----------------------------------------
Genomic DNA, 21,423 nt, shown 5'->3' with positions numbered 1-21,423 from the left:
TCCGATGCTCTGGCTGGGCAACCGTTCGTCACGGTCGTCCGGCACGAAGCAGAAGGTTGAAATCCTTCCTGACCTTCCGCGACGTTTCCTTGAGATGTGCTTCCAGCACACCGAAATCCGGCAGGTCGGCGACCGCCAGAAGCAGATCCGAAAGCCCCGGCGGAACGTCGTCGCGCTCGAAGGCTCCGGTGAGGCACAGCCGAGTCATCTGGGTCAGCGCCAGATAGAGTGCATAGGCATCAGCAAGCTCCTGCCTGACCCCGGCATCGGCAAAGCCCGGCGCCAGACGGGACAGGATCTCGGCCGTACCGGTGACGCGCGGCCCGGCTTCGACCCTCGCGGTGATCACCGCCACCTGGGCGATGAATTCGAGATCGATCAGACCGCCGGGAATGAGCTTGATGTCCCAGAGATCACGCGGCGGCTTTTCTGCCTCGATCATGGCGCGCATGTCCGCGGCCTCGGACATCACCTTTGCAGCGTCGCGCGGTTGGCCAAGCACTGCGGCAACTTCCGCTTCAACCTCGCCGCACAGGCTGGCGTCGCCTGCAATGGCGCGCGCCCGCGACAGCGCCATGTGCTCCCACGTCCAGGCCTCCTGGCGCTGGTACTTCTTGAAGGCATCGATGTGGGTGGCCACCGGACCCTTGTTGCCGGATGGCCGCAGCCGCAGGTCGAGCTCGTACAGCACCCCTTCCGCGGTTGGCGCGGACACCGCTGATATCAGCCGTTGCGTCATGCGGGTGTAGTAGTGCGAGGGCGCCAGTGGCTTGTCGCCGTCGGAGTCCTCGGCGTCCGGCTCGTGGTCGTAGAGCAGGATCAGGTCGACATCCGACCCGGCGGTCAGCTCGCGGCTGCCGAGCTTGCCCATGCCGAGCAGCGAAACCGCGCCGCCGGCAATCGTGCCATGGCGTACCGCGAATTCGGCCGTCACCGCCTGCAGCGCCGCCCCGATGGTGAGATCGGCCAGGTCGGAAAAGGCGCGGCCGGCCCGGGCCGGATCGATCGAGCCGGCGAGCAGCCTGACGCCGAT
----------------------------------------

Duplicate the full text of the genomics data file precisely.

Genomic DNA, 21,423 nt, shown 5'->3' with positions numbered 1-21,423 from the left:
TCCGATGCTCTGGCTGGGCAACCGTTCGTCACGGTCGTCCGGCACGAAGCAGAAGGTTGAAATCCTTCCTGACCTTCCGCGACGTTTCCTTGAGATGTGCTTCCAGCACACCGAAATCCGGCAGGTCGGCGACCGCCAGAAGCAGATCCGAAAGCCCCGGCGGAACGTCGTCGCGCTCGAAGGCTCCGGTGAGGCACAGCCGAGTCATCTGGGTCAGCGCCAGATAGAGTGCATAGGCATCAGCAAGCTCCTGCCTGACCCCGGCATCGGCAAAGCCCGGCGCCAGACGGGACAGGATCTCGGCCGTACCGGTGACGCGCGGCCCGGCTTCGACCCTCGCGGTGATCACCGCCACCTGGGCGATGAATTCGAGATCGATCAGACCGCCGGGAATGAGCTTGATGTCCCAGAGATCACGCGGCGGCTTTTCTGCCTCGATCATGGCGCGCATGTCCGCGGCCTCGGACATCACCTTTGCAGCGTCGCGCGGTTGGCCAAGCACTGCGGCAACTTCCGCTTCAACCTCGCCGCACAGGCTGGCGTCGCCTGCAATGGCGCGCGCCCGCGACAGCGCCATGTGCTCCCACGTCCAGGCCTCCTGGCGCTGGTACTTCTTGAAGGCATCGATGTGGGTGGCCACCGGACCCTTGTTGCCGGATGGCCGCAGCCGCAGGTCGAGCTCGTACAGCACCCCTTCCGCGGTTGGCGCGGACACCGCTGATATCAGCCGTTGCGTCATGCGGGTGTAGTAGTGCGAGGGCGCCAGTGGCTTGTCGCCGTCGGAGTCCTCGGCGTCCGGCTCGTGGTCGTAGAGCAGGATCAGGTCGACATCCGACCCGGCGGTCAGCTCGCGGCTGCCGAGCTTGCCCATGCCGAGCAGCGAAACCGCGCCGCCGGCAATCGTGCCATGGCGTACCGCGAATTCGGCCGTCACCGCCTGCAGCGCCGCCCCGATGGTGAGATCGGCCAGGTCGGAAAAGGCGCGGCCGGCCCGGGCCGGATCGATCGAGCCGGCGAGCAGCCTGACGCCGAT